Ayurveda is a science of self-healing, it encompasses diet & nutrition, lifestyle, exercise, rest & relaxation, meditation, breathing exercises, and medicinal herbs, along with cleansing & rejuvenation programmes for healing body, mind & spirit.
What is Ayurveda?
From the Sanskrit AYUR - meaning ‘life’ and VEDA – meaning ‘knowledge’ AYURVEDA quite literally means the knowledge of life and to have an understanding of Ayurveda is to have a blueprint for good mental and physical health.
Ayurveda is the world’s oldest holistic health system originating from the Indian sub–continent. It has been used for thousands of years to cleanse and restore balance to the body and mind. Despite it being more than 5,000 years old it couldn’t be more relevant to our modern, busy and stressful lives.
According to Ayurveda, health does not come in the form of pills or prescriptions, but rather in a balanced lifestyle and diet. Ayurveda's approach to health is therefore to prevent the disease from appearing, contrary to the Western approach which deals with it once it has appeared.
Ayurveda is based on two main principles:
* preservation of health (how to maintain wellness and keep our body healthy and fit)
* restoration of health trough recipes, remedies and practices.
The three Doshas and the five elements
Ayurved is based on the natural elements founds on earth, in all living things: fire, water, earth, air, and ether (space)— the building blocks of all life. These five elements exist in the planet, but also in the body where they represent components of your physical and mental health.
Fire is hot and powerful. It's the metabolism breaking down food.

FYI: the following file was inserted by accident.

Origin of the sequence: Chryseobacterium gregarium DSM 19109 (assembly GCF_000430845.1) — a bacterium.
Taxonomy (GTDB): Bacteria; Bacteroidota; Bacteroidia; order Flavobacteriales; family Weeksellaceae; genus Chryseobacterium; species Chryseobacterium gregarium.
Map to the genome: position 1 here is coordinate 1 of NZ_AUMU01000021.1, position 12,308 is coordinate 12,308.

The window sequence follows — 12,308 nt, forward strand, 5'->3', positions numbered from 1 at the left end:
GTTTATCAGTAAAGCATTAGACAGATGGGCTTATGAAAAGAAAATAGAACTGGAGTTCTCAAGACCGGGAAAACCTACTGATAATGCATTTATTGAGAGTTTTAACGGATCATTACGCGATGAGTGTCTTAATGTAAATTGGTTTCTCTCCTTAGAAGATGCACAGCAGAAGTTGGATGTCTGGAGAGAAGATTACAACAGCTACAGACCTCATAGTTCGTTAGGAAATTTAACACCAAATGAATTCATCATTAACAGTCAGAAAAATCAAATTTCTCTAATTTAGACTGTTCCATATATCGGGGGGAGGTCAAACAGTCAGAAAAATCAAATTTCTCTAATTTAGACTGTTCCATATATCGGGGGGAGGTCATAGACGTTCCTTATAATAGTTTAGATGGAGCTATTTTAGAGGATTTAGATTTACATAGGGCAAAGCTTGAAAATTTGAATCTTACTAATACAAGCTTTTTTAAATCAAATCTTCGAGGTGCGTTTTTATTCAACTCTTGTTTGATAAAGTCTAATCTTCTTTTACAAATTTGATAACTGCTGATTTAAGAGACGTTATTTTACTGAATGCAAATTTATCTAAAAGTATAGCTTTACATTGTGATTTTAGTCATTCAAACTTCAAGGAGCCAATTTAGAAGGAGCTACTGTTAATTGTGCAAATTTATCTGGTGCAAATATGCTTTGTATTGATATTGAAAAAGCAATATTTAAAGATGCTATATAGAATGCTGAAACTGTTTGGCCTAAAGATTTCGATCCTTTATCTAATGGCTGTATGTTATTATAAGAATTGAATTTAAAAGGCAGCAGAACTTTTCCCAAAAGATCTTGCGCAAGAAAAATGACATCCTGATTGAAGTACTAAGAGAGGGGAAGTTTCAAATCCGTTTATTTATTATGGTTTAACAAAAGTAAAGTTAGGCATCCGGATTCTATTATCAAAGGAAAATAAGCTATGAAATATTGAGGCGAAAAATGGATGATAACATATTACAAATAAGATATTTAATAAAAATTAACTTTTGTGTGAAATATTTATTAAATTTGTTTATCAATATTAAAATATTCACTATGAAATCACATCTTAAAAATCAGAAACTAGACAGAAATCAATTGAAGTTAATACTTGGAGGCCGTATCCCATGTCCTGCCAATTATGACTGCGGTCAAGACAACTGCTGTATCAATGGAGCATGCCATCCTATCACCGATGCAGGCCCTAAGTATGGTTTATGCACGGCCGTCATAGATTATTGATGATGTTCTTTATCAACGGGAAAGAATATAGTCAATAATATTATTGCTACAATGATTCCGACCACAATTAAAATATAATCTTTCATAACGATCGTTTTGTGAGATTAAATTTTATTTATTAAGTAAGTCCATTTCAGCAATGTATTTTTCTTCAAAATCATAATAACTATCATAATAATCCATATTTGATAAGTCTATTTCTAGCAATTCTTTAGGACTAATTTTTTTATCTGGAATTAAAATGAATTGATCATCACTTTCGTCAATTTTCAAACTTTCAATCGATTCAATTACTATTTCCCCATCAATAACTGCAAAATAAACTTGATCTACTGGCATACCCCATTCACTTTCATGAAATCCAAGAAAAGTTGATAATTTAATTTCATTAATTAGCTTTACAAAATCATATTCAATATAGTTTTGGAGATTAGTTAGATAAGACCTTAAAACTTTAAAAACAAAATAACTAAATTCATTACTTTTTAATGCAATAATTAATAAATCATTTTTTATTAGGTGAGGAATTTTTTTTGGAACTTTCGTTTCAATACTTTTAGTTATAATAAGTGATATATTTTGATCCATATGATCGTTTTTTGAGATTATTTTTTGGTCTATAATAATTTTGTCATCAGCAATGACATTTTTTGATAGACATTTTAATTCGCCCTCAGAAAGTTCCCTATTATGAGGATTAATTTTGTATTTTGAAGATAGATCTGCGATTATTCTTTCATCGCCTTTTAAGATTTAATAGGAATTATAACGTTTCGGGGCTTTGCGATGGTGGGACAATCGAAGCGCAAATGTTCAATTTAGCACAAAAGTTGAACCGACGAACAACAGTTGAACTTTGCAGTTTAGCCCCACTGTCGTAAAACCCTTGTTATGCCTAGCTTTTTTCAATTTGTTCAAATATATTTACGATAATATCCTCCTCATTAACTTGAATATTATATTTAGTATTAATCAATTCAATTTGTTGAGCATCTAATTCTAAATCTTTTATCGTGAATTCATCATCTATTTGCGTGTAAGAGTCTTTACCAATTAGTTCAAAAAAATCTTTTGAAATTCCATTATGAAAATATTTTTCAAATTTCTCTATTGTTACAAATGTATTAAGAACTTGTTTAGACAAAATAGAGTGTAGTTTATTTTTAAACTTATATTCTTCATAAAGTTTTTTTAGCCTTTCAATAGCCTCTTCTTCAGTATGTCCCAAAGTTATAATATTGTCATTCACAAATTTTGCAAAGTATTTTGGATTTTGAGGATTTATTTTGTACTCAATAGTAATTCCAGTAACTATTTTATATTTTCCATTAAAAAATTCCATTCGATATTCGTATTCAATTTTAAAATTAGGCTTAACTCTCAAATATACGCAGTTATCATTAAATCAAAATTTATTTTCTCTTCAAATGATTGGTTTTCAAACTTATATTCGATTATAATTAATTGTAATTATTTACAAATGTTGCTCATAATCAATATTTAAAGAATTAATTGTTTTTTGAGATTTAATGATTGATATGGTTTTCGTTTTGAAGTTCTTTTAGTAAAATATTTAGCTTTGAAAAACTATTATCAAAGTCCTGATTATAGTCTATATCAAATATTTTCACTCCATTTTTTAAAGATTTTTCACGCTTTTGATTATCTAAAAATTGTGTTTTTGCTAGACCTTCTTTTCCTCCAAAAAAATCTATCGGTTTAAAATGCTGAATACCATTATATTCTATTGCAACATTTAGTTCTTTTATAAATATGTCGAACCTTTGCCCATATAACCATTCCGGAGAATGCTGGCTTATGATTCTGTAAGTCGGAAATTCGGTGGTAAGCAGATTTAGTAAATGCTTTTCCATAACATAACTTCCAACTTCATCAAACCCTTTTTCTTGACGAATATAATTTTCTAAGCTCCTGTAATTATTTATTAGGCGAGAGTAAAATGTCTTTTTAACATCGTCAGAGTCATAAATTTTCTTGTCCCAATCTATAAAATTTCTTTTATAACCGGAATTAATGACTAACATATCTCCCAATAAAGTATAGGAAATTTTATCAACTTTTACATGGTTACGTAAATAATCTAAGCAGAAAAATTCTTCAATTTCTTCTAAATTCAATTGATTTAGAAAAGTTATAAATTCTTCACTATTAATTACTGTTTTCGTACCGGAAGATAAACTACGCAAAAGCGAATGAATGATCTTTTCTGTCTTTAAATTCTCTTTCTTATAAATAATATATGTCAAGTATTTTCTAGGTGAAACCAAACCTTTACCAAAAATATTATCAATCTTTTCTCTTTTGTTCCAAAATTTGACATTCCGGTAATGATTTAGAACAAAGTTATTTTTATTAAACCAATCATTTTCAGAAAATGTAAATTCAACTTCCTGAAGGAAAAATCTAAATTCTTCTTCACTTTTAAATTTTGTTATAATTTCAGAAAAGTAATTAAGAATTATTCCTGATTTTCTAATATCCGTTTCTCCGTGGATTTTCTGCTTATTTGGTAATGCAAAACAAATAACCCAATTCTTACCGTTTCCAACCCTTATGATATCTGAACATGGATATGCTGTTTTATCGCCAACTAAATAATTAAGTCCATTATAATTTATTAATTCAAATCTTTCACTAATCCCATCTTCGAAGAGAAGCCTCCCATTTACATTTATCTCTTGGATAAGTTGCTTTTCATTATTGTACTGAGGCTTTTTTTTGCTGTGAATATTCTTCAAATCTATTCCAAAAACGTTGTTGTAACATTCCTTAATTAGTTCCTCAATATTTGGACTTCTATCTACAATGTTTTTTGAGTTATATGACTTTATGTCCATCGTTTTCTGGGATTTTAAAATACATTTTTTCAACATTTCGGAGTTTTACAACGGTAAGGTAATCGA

Water is fluid and cool. It's the hydration running through your cells.
Earth is dense and grounding. It's the body compositing fat.
Air is light and moving. It's the movement of gas in the coon.
Ether can't be seen, but felt. It's the space in the gastrointestinal tract.
The five elements make up the three Doshas: Vata, Pitta, and Kapha. (More information here)
What can Ayurveda help
General physical health
The principle behind Ayurveda is to find and keep a perfect balance between mind, body and spirit. All three of these areas are inseparable, meaning that an imbalance in one will inevitably affect the others. As a holistic practice, Ayurveda's purpose is to prevent illness; furthermore, when there is disease, Ayurveda doesn't cure the symptoms, it treats the cause that created the imbalance.
As an energetic system, Ayurveda strives to remedy the internal imbalances that prevent us from being the healthiest we can be. It is founded on the idea that each of us has a distinct Dosha, or body type (but not as body types are understood in the West), which in turn has individual needs that must be addressed accordingly through how we eat, move and live.
What, how and when we eat is the core of Ayurveda, which teaches us to nourish and satisfy our bodies. Digestion and gut health are central to our wellbeing and, like all other parts of an Ayurvedic way of life, are specific to each individual. If you retain only one thing from this system of health, know that by eating the delicious foods that suit your body best, you can begin to feel great in all areas of your life.